VMware Onyx has been a very popular fling for many years. You can use Onyx to create PowerCLI code by performing actions in the VMware vSphere client. The created PowerCLI code does exactly what you did in the client. The PowerCLI code can easily be adapted to your own needs.
Unfortunately Onyx was not available for the vSphere Web Client. This was a pitty because since vSphere 5.1, new features were not built into the vSphere client. So you could not use Onyx to create PowerCLI for the new vSphere features. I am very happy that VMware now has released a new fling: Onyx for the Web Client.
Installing Onyx for the Web Client
Onyx for the Web Client requires vSphere Web Client version 6.0. Because the installation of Onyx for the Web Client replaces core Web Client files, VMware recommends to install Onyx for the Web Client in a test or development environment only.
Onyx for the Web Client comes with an installation guide, that shows you how to install the software on a Virtual Center Virtual Appliance (VCVA) or on vCenter for Windows.
Using Onyx for the Web Client
The next screen shot shows you Onyx for the Web Client in action. In the top left corner of the window you will see two new buttons. The left button is the start and stop recording button. After starting a recording, PowerCLI code will be created for all of the actions you perform in the web client. To stop recording, push the same button again.
Clicking on the button on the right, will open the Onyx window you can see in the screen shot. The Onyx window shows you the created PowerCLI code.
Starting with an introduction to the basics of PowerCLI, the book will teach you how to manage your vSphere and vCloud infrastructure from the command line. To help you manage a vSphere host overall, you will learn how to manage vSphere ESXi hosts, and deploy and upgrade ESXi hosts using Image Builder and Auto Deploy.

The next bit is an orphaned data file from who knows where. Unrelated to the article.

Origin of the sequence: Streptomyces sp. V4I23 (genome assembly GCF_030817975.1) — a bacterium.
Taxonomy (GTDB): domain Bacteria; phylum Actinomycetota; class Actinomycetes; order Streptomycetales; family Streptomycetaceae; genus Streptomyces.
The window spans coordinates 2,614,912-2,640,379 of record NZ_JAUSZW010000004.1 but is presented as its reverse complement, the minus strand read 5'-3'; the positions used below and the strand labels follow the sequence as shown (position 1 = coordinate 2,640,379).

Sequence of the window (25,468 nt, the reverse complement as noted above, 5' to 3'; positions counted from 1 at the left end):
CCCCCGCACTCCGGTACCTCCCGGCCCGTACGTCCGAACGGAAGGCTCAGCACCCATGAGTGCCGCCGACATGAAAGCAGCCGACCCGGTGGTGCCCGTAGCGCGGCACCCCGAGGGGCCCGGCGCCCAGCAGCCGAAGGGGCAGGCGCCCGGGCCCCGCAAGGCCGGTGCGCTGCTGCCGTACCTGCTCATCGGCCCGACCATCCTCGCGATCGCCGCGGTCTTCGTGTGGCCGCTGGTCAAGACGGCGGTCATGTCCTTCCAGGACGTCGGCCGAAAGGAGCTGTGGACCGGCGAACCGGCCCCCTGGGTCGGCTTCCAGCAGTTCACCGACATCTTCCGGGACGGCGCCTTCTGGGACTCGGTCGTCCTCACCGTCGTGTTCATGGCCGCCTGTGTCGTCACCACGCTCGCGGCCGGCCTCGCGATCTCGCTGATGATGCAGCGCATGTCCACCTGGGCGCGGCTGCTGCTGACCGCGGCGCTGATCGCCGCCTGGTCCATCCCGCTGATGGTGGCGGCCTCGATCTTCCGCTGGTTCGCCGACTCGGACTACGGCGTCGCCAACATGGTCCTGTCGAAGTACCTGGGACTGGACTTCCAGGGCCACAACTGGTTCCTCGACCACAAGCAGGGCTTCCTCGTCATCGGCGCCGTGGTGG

The upcoming chapters will not only teach you how to create datastores and datastore clusters, but you’ll also work with profile-driven and policy-based storage to manage your storage. To create a disaster recovery solution and retrieve information from vRealize Operations, you will learn how to use Site Recovery Manager and vRealize Operations respectively.
Towards the end, you’ll see how to use the REST APIs from PowerShell to manage NSX and vRealize Automation and create patch baselines, scan hosts against the baselines for missing patches, and remediate hosts. By the end of the book, you will be capable of using the best tool to automate the management and configuration of VMware vSphere.
Compared to the first edition, Learning PowerCLI – Second Edition is updated to vSphere 6.5 and PowerCLI 6.5. Learning PowerCLI – Second Edition contains five new chapters about vSphere Update Manager, vCloud Director and vCloud Air, Site Recovery Manager, vRealize Operations Manager, and using REST API to Manage NSX and vRealize Automation.
What Learning PowerCLI – Second Edition covers
Chapter 1, Introduction to PowerCLI, gets you started using PowerCLI. First, you will see
how to download and install PowerCLI. Then, you will learn to connect to and disconnect
from the vCenter and ESXi servers and retrieve a list of all of your hosts and virtual
Chapter 2, Learning Basic PowerCLI Concepts, introduces the Get-Help, Get-Command, and
Get-Member cmdlets. It explains the difference between PowerShell Providers and
PSdrives. You will see how you can use the raw vSphere API objects from PowerCLI and
how to use the New-VIProperty cmdlet to extend a PowerCLI object.
Chapter 3, Working with Objects in PowerShell, concentrates on objects, properties, and
methods. This chapter shows how you can use the pipeline to use the output of one
command as the input of another command. You will learn how to use the PowerShell
object cmdlets and how to create PowerShell objects.
Chapter 4, Managing vSphere Hosts with PowerCLI, covers the management of the vSphere
ESXi servers. You will see how to add hosts to the vCenter server and how to remove them.
You will work with host profiles, host services, Image Builder, and Auto Deploy, as well as